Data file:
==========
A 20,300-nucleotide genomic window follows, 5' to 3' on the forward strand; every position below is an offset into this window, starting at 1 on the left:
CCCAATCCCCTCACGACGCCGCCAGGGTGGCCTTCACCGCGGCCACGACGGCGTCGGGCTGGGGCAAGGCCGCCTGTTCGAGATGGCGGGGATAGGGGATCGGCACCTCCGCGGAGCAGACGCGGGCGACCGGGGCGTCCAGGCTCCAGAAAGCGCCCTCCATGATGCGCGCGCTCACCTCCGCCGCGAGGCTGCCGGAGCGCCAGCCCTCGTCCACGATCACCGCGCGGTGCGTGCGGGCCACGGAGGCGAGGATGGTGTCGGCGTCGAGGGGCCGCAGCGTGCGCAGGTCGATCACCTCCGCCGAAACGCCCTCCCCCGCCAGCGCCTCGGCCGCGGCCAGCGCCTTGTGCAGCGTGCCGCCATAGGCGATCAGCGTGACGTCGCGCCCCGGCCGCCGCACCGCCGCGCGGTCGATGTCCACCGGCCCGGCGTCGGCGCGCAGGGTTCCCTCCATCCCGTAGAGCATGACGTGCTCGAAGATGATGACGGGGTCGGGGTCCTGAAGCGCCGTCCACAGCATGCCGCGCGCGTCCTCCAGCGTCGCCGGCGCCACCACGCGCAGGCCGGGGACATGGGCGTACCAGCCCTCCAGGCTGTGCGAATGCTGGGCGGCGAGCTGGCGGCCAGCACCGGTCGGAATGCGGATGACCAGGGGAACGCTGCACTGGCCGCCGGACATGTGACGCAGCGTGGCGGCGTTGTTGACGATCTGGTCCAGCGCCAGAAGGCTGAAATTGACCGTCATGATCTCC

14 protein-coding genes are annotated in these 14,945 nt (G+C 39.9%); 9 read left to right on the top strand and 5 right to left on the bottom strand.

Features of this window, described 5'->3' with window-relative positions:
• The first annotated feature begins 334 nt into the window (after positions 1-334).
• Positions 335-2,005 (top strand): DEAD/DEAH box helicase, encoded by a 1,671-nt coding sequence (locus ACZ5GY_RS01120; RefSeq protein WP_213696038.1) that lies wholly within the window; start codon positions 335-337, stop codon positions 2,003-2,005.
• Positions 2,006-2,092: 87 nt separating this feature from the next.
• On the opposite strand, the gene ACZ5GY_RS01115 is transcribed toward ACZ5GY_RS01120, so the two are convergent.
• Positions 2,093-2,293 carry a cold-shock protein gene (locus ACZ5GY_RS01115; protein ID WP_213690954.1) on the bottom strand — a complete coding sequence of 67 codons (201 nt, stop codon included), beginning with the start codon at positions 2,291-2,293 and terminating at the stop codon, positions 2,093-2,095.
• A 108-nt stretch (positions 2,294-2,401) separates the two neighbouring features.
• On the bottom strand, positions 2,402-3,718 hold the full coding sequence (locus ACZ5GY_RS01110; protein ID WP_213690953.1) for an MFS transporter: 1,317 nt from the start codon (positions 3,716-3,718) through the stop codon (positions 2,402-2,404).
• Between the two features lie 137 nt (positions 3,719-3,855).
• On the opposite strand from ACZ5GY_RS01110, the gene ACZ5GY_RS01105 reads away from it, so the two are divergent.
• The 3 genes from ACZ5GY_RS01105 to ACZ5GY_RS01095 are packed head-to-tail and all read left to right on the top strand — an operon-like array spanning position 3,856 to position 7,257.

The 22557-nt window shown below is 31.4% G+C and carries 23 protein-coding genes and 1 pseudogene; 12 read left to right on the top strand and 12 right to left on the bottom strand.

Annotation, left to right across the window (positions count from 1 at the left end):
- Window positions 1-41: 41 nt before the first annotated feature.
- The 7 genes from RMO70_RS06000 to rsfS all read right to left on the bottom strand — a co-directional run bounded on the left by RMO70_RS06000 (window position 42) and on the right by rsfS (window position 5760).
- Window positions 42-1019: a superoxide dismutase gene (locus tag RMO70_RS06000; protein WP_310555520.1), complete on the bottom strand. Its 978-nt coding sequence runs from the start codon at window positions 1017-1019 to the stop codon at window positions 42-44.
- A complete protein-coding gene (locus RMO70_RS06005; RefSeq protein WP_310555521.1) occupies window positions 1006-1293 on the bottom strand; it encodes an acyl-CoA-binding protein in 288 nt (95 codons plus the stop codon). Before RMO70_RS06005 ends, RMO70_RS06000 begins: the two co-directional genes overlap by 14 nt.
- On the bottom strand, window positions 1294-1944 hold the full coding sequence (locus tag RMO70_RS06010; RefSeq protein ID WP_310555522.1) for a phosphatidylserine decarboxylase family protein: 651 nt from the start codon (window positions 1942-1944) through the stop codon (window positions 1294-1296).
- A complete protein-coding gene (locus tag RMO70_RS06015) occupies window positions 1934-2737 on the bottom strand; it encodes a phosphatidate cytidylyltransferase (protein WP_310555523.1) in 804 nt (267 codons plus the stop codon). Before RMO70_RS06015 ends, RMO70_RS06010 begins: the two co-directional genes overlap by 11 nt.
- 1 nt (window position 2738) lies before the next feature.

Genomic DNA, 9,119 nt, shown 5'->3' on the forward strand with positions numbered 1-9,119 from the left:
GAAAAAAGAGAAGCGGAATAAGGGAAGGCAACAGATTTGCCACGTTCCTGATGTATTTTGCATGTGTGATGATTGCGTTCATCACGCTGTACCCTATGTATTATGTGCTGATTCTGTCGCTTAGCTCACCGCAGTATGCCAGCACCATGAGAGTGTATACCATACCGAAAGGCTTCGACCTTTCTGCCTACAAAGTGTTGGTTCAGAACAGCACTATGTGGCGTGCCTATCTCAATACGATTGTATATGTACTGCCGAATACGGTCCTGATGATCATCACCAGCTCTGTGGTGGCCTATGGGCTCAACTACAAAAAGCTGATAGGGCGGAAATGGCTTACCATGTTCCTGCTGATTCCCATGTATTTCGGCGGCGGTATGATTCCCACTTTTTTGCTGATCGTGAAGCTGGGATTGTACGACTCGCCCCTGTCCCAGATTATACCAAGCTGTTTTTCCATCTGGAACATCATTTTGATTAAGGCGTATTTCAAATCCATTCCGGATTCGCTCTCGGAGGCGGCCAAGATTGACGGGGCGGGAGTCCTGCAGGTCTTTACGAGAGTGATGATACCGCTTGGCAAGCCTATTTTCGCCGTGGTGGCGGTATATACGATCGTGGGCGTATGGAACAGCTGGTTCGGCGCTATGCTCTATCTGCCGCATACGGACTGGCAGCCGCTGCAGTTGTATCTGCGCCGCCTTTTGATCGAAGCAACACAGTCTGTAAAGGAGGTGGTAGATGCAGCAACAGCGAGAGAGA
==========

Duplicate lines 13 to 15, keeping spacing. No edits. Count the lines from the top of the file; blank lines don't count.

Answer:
• On the opposite strand from ACZ5GY_RS01110, the gene ACZ5GY_RS01105 reads away from it, so the two are divergent.
• The 3 genes from ACZ5GY_RS01105 to ACZ5GY_RS01095 are packed head-to-tail and all read left to right on the top strand — an operon-like array spanning position 3,856 to position 7,257.

The 22557-nt window shown below is 31.4% G+C and carries 23 protein-coding genes and 1 pseudogene; 12 read left to right on the top strand and 12 right to left on the bottom strand.